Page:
The National Skills Authority (NSA) is continuing its investigation into how a company initially awarded a R6 million tender was eventually paid almost R30 million for the same work.
Star Sign and Print won a R6 million tender to develop and produce branding and marketing materials for the Services sector education and training authority (Seta) in 2018.
However, a preliminary report by the NSA in September 2018 flagged some supply chain irregularities in the tender.
In April, then higher education and training minister Naledi Pandor ordered a new investigation after the Seta board failed to explain why the initial tender had ballooned to R28 963 429.60, which was paid to Star Sign and Print.
The NSA, an advisory body of the ministry, had been investigating allegations of maladministration in the Seta.
In a letter seen by City Press, addressed to the Seta board chairperson Marinkie Madlope and dated April 1, Pandor said she was not satisfied with the board’s initial responses to the NSA report allegations relating to supply chain irregularities.
According to the preliminary NSA report, Star Sign and Print’s initial proposal was to handle the Seta’s marketing, branding and stationery supply for R6 619 592.72.
By the time the project was completed, R28 963 429.60 had been paid to Star Sign and Print, the NSA probe found.
The report said the company, apart from the branding and marketing, had also supplied 20 000 exam pads at R214 each, 30 000 lanyards at R166 each and 30 000 flash drives at R167 each, among other things. The report flagged these as supply chain irregularities.
Pandor also sought answers from the Seta board about a “questionable” transaction – R250 million funding for the building of skills centres and the acquisition of provincial offices which the board approved in 2015 within “a mere six days before the financial year end”.
The NSA report said this amount later increased to R320 million in 2017 when the Seta board approved an additional R70 million for the same project.
Pandor wanted the board to explain all the irregularities, included the Star Sign and Print tender, building of skills centres and acquisition of provincial offices.
“As a result, I direct the accounting authority [board] to commission an independent investigation to ascertain the veracity of this allegation. This must form part of the activities in your action plan or turnaround strategy,” Pandor wrote.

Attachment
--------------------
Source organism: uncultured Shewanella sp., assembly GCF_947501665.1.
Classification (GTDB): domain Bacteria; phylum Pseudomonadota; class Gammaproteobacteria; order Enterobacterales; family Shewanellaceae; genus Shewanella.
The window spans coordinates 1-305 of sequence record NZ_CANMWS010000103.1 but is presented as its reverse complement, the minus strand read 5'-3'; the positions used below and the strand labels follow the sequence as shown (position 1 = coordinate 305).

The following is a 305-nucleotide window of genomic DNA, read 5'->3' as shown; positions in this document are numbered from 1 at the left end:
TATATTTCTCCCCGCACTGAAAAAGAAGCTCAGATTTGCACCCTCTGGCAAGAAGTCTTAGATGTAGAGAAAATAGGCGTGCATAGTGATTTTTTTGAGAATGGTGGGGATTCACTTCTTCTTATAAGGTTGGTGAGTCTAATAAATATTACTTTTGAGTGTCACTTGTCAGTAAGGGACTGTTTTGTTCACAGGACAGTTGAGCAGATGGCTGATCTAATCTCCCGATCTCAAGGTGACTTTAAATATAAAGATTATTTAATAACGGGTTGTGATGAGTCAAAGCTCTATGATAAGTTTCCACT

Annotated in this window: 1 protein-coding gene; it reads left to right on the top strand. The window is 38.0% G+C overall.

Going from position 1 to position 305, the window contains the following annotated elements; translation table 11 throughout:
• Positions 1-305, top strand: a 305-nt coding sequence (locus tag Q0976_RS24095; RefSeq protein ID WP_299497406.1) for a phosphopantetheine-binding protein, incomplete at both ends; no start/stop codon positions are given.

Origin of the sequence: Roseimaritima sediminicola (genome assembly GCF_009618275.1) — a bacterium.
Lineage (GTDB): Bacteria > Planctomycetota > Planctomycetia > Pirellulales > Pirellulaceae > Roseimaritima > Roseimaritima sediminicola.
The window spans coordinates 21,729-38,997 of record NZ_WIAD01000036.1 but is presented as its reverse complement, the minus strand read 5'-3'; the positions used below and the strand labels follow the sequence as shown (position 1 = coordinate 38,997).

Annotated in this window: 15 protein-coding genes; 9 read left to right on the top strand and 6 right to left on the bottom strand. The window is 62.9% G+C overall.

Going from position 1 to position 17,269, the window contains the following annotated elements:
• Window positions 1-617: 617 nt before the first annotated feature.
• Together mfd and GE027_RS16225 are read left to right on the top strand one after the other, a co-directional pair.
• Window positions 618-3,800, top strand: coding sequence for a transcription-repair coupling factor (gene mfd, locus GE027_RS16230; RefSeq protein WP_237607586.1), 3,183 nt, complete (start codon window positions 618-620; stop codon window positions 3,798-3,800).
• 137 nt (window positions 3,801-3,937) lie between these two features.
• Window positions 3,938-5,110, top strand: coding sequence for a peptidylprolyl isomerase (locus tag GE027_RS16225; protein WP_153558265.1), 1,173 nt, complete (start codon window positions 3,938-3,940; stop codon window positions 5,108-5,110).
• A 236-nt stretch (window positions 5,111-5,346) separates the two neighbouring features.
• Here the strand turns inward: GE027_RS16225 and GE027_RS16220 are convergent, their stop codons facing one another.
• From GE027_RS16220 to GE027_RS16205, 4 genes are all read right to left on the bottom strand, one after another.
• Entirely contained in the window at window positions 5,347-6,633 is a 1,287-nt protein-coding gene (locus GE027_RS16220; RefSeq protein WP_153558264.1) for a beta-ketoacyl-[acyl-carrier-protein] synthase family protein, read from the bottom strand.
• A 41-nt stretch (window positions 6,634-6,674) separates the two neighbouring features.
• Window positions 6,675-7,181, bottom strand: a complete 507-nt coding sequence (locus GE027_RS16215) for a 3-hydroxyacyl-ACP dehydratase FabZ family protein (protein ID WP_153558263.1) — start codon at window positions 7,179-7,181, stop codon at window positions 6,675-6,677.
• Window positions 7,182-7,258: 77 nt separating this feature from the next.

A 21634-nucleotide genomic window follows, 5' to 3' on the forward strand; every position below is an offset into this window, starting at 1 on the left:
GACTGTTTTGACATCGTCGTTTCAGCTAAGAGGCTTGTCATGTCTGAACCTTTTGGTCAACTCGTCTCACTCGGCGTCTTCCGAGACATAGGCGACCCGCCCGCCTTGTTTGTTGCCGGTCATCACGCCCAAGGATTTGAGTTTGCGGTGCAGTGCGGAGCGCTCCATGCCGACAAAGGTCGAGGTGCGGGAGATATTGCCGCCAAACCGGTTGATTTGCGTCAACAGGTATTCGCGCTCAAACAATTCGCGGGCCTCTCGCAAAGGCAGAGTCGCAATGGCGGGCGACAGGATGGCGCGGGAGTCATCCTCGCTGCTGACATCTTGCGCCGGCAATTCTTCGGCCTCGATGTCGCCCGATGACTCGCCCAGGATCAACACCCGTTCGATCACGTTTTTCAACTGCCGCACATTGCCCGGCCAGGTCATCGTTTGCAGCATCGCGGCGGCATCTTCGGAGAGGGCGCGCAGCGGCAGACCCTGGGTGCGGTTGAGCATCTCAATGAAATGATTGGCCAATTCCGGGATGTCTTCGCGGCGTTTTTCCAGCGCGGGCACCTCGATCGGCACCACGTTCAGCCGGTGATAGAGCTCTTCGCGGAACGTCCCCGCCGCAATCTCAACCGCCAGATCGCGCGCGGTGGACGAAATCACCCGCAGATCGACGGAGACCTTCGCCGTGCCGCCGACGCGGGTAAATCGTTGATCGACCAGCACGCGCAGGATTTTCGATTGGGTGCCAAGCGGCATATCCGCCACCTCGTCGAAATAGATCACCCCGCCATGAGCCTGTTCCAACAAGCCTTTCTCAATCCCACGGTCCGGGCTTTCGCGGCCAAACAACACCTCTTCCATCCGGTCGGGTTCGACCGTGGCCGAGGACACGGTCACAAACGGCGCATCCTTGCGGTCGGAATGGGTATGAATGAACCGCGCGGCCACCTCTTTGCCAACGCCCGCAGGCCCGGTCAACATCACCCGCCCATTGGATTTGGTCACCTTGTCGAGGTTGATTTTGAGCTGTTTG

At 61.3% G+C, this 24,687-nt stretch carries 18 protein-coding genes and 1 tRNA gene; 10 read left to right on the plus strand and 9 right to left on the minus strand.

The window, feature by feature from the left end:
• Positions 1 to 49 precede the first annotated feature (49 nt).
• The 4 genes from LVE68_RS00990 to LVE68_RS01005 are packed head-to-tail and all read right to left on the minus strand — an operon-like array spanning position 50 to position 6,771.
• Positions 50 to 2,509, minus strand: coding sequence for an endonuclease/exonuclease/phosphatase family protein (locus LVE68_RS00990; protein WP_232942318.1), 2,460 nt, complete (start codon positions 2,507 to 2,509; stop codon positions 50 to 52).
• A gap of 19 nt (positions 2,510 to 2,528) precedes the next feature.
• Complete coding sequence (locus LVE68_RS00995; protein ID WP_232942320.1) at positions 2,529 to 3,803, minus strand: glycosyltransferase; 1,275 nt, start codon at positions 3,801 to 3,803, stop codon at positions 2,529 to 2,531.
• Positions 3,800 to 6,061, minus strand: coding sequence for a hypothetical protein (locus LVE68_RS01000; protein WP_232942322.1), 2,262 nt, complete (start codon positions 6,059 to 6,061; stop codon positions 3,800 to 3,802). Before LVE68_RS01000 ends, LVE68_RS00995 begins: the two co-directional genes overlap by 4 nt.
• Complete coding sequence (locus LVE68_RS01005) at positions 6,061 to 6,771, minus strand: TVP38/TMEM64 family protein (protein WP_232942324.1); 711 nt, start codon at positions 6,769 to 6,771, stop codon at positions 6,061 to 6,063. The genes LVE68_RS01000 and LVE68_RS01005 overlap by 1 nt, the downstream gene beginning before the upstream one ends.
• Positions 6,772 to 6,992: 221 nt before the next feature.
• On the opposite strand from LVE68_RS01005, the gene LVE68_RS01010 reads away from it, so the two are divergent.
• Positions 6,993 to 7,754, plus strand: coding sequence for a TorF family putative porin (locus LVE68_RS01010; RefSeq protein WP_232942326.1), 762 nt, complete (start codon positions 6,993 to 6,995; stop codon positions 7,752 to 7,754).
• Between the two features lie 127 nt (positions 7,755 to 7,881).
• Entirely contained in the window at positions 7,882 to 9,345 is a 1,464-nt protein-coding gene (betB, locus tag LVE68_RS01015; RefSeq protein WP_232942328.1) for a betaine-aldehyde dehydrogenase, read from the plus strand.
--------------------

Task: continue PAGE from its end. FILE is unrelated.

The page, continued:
Attempts to get a comment from Star Sign and Print proved futile as phone calls went unanswered and emails were not responded to.
Other issues flagged by the NSA report included:
. Variations in contracts for Motheo, Kokstad, Cala and Prieska skills centres;
. That no explanation was provided for why these amounts could not have been committed to projects earlier in the financial year;
. That there “does appear to be a trend by the Seta increasing the procurement amounts after the tender process is already completed, which suggests possible manipulation of supply chain processes and warrants further investigation.
. The NSA report said the provincial skills centres were acquired at “almost double the market value”; and
. That further investigation was required to establish why the Seta had not conducted independent valuations by a sworn appraiser and to verify whether processes were followed in appointing the service provider, who identified potential properties.
These offices are located in Nelspruit, Port Elizabeth, Cape Town, Midrand, Kimberley and Bloemfontein.
Nompilo Sidondi, the Seta’s legal services acting executive manager, declined to comment on what was their initial response to Pandor that led her to instruct the board to institute an independent investigation.
She said these matters were the subject of an investigation commissioned by the board on April 17 and expected to be concluded before the end of next month.
Sidondi said providing City Press with initial responses sent to Pandor was “likely to jeopardise the investigation currently under way” and, if publicised, would “compromise” the probe.
The report would be submitted to Pandor’s successor, Blade Nzimande.
Sidondi said work performed at Motheo, Kokstad, Cala and Prieska skills centres included construction that would serve as institutional platforms and tangible infrastructure for skills development.
She said the turnaround plan was submitted and accepted by Pandor.
Msindisi Fengu2019-06-20 00:30